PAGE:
Enrile said the SC clearly ordered the Ombudsman to say “how the kickback was received, when it was received and how much was received.” Instead, Enrile said prosecutors merely alleged that it was him who authorized his staff to sign documents for him, and that he wrote various letters to agencies.

DECISION: The Sandiganbayan said they have provided Enrile with dates of receipts of his kickbacks, answering the “when” and “how much”. However, the “how” question and a detailed description of the project where his PDAF went to are, according to court, “evidentiary matters” which will be provided during trial.

On the matter of unjust enrichment, the court said that the non-evidentiary details provided already prove that Enrile took advantage of his power and connections to unjustly enrich himself.

These “non-evidentiary details” include establishment of facts such as Enrile’s PDAF being coursed through Napoles NGOs, and Napoles giving Enrile, through his former chief of staff Gigi Reyes, a percentage or kickback. 

“Informations need only state the ultimate facts; the reasons therefore could be proved during trial,” the anti-graft court’s resolution said.

2. NOT FROM PUBLIC FUNDS

MOTION: To be charged with plunder, the kickback must have come from public funds. Enrile argued that even if it is proven true that Napoles delivered money to him or Reyes, that money is not considered public funds. He said one kickback remittance worth P1.5 million was delivered to him even before he released his PDAF, meaning the money came not from his PDAF, but from Napoles’ private funds.

Enrile further cited one of the whistleblowers’ testimonies, saying the money given to him came from Napoles’ vault, meaning it was her own money if it came from her vault.

DECISION: The Sandiganbayan said the plunder law is not concerned with whether the money per se came from a public fund or not. They said the law just asks whether a kickback was earned from “a person or entity in connection with any government contract or project or by reason of the office or position of the public officer concerned.”

With regards to the vault, the anti-graft court said the testimony only supports the information filed that the “cost of a project to be funded from Enrile’s PDAF” will be the same amount of money to be paid as kickback “before, during and after the project identification.”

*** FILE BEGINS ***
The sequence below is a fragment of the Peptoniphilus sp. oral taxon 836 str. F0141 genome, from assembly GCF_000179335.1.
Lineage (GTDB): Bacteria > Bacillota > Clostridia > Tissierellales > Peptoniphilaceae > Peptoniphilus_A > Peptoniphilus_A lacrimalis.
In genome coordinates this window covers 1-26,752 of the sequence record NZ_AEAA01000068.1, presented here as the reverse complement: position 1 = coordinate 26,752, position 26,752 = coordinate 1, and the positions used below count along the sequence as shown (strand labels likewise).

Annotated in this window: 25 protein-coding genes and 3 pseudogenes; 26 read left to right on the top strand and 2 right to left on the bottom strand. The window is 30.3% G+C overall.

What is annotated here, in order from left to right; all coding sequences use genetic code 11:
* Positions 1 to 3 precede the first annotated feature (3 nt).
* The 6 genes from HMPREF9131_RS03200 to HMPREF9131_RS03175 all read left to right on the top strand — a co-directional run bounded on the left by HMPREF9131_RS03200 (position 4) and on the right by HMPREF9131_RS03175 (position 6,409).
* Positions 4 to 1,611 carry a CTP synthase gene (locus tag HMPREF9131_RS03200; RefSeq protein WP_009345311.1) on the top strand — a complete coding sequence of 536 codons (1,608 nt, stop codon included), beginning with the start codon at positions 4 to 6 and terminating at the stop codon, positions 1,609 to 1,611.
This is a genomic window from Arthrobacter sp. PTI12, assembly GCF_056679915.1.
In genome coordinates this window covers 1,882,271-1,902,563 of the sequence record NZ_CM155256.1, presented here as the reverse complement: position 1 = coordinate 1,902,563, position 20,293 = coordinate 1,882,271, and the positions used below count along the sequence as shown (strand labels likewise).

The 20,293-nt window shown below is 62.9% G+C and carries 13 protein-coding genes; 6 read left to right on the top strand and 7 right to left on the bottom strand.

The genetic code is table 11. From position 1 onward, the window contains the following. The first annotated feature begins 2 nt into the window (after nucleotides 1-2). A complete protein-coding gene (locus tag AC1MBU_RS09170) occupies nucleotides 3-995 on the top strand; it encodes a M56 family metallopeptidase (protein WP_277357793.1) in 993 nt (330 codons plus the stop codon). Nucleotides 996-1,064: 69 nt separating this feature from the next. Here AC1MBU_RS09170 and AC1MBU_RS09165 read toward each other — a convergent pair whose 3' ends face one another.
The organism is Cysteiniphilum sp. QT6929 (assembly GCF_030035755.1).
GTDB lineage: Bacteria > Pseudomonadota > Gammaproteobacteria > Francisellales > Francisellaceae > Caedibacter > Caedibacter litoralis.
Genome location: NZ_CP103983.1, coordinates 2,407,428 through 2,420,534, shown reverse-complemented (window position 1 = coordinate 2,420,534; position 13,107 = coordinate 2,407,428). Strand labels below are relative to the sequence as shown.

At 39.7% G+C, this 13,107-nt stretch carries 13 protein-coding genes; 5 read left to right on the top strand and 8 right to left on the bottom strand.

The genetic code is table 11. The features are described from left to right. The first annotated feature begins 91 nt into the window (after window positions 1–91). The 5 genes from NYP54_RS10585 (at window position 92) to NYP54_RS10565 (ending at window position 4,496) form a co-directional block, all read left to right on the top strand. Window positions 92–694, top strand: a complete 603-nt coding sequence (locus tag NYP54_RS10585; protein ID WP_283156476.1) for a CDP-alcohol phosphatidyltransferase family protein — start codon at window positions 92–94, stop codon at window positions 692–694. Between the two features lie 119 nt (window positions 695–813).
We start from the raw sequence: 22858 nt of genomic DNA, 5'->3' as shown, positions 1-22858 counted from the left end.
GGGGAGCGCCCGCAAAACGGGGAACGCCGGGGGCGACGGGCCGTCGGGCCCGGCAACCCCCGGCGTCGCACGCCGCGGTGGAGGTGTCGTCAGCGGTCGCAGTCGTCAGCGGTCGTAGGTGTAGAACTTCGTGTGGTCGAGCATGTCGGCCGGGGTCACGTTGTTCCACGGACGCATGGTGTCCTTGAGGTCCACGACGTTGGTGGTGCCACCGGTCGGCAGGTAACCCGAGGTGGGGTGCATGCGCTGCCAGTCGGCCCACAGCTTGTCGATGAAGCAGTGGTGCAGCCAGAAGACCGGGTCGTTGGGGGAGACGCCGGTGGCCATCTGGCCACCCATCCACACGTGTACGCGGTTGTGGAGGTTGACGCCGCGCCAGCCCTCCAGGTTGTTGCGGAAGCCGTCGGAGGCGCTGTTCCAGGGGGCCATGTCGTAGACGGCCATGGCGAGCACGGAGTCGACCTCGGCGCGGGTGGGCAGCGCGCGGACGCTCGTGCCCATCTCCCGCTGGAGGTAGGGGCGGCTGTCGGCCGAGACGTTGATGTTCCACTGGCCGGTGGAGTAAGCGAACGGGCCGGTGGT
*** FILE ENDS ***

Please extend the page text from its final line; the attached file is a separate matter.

3. NO EVIDENCE OF HIM PERSONALLY RECEIVING MONEY

MOTION: Enrile cited Luy’s testimony where the whistleblower said he had not made or seen any delivery of money to Enrile, and that Enrile’s name also does not appear in his ledger. Even Ruby Tuason, who claimed she personally delivered money to Estrada, said she only dealt with Reyes.

Because of this, Enrile said there is no probable cause to charge him for plunder.

DECISION: The Sandiganbayan did not directly address Enrile’s argument that there was no evidence he received the money himself.

However, the court noted that when it denied Enrile’s motion for bill of particulars in 2014, they already ruled that there was probable cause.

But, the court said, Enrile did not challenge the findings before the Supreme Court. “What he filed with the Court was a motion for bail. In filing the motion for bail, accused Enrile effectively recognized the finding of probable cause by the court. Thus, he is now barred from raising this issue especially at this late day,” the resolution read. 

4. THE ARROYO DOCTRINE

MOTION: Enrile allegedly earned P172 million in kickbacks. But, Enrile said, the charge sheet failed to identify who the “main plunderer” was and that it failed to specify just how much each of the 5 accused got in kickbacks.

Here he cited the SC’s acquittal of Gloria Macapagal-Arroyo in her plunder case over the PCSO mess. In its decision then, the SC said that because there wasn’t a main plunderer, it can be presumed that all 10 accused got equal shares of the kickbacks.

So, Enrile said, if there were 5 of them and only P172 million, that would mean each one got only P34.4 million, which is below the P50-million threshold required to charge someone for plunder.

DECISION: The Sandiganbayan said that Enrile could not use the Arroyo decision.

The SC, in its acquittal of Arroyo, noted that the reason former president Joseph Estrada was convicted of plunder was because a “main plunderer” was identified, which was him.

In Estrada’s conviction, it was proven that the conspirators “helped the former President amass the ill-gotten wealth.” But the same thing could not be proven for Arroyo. And because there was no main plunderer in her case, the Pampanga congresswoman could not be charged. (READ: SC’s acquittal of Arroyo)

However, according to Sandiganbayan, the principle does not apply to Enrile because the SC “had already made a categorical pronouncement that the information validly charges the offense of plunder.”

The court said there is no longer a need to identify a main plunderer.

“The Supreme Court had already declared that since the Information in this case sufficiently alleges conspiracy, then it is unnecessary to specify, as an essential element of the offense, whether the ill-gotten wealth amounting to at least P172,834,500 had been acquired by one, by two or all of the accused,” the resolution read.

It added: “In the crime of plunder, the amount of ill-gotten wealth acquired by each accused in a conspiracy is immaterial for as long as the total amount amassed, acquired or accumulated is at least P50 million.”

Long road ahead

With this recent setback in their defense, Enrile is expected to fire more appeals and avail of all legal remedies using his and his team’s combined legal prowess.

The case is now set to undergo pre-trial, during which the Enrile camp could again file a motion to stop it from proceeding to trial.

Even when it does, the judicial system still allows for numerous opportunities for Enrile to get it dismissed. (READ: Plunder and graft trials: How do cases proceed in the courts?) – Rappler.com

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Lian Buan

Lian Buan covers justice and corruption for Rappler. She is interested in decisions, pleadings, audits, contracts, and other documents that establish a trail. If you have leads, email lian.buan@rappler.com or tweet @lianbuan.